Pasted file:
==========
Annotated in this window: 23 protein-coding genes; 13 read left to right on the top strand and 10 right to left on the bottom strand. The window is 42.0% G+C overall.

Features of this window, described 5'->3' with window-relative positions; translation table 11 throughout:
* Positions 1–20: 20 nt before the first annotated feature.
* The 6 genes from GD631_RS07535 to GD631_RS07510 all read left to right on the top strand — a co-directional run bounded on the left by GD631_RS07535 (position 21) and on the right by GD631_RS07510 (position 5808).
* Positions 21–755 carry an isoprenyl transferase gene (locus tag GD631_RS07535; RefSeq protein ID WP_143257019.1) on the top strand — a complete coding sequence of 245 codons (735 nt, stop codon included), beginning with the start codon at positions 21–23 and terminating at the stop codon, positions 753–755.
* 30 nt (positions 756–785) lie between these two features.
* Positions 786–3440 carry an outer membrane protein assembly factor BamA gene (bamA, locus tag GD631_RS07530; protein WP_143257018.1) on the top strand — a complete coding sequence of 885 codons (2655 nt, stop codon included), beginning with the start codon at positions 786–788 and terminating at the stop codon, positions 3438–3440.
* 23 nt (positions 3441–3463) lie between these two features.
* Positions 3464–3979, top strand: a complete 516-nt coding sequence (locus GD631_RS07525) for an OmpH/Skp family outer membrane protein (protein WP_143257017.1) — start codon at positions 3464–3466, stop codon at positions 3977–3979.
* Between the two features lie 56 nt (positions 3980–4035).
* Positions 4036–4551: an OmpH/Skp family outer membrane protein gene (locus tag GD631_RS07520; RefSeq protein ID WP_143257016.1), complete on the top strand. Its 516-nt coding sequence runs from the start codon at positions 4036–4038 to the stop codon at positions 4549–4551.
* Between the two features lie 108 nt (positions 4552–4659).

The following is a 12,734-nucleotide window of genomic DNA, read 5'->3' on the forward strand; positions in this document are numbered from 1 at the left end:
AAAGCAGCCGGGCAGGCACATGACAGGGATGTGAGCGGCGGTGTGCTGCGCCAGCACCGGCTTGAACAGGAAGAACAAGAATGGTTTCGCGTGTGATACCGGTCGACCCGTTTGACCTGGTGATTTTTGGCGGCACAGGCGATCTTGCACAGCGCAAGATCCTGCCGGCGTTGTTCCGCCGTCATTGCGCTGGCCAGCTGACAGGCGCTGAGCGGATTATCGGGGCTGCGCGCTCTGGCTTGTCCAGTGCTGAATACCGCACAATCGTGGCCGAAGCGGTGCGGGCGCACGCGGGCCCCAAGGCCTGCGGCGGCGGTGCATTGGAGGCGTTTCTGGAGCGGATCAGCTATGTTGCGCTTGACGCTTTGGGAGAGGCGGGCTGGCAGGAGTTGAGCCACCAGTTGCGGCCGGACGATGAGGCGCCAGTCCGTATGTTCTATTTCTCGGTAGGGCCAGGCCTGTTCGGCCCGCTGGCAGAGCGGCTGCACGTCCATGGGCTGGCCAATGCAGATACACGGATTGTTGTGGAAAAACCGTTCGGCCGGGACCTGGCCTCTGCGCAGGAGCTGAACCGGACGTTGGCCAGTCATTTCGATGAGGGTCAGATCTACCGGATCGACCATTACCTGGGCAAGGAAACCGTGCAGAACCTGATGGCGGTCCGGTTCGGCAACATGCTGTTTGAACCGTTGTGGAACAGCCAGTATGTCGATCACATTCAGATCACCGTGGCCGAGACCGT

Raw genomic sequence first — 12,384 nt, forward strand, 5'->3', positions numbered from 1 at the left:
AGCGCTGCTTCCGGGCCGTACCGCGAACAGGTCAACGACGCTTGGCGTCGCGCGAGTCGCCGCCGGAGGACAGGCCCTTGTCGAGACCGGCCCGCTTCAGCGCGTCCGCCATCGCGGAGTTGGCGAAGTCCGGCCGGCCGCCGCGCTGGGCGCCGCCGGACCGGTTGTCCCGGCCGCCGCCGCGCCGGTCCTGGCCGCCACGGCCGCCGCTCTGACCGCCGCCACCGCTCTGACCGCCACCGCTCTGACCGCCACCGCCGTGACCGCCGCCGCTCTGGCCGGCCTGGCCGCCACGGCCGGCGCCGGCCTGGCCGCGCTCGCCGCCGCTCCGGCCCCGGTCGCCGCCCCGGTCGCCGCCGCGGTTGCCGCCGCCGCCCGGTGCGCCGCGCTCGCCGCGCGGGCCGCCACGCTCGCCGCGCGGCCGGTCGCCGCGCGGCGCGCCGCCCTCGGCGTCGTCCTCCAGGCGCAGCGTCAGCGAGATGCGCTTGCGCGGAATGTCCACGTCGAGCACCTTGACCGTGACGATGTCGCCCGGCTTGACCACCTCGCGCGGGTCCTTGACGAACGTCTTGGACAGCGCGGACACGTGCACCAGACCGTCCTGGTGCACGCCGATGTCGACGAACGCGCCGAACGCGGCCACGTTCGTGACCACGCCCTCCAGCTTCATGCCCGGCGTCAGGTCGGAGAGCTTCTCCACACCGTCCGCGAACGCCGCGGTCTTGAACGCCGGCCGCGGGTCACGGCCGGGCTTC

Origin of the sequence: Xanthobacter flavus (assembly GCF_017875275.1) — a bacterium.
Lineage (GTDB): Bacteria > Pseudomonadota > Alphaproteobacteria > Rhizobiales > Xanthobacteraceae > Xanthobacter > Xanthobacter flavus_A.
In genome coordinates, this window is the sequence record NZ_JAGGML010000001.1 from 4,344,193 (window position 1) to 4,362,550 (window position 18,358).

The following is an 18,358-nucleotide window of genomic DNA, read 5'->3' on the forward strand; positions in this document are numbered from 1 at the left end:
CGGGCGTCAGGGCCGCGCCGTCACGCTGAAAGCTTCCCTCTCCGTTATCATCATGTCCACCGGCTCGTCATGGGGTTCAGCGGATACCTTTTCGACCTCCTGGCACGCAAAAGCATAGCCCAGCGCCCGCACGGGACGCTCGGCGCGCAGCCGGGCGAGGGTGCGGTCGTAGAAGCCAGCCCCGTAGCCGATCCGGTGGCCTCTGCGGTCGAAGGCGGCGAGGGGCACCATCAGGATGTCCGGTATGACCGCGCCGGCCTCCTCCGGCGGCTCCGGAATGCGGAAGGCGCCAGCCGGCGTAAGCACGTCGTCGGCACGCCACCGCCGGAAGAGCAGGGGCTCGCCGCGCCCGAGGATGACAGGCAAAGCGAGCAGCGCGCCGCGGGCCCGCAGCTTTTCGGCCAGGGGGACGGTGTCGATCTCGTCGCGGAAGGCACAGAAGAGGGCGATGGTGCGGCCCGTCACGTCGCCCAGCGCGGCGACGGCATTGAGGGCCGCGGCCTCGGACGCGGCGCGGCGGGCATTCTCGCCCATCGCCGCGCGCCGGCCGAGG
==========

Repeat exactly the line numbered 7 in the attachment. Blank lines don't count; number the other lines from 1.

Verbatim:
* Positions 786–3440 carry an outer membrane protein assembly factor BamA gene (bamA, locus tag GD631_RS07530; protein WP_143257018.1) on the top strand — a complete coding sequence of 885 codons (2655 nt, stop codon included), beginning with the start codon at positions 786–788 and terminating at the stop codon, positions 3438–3440.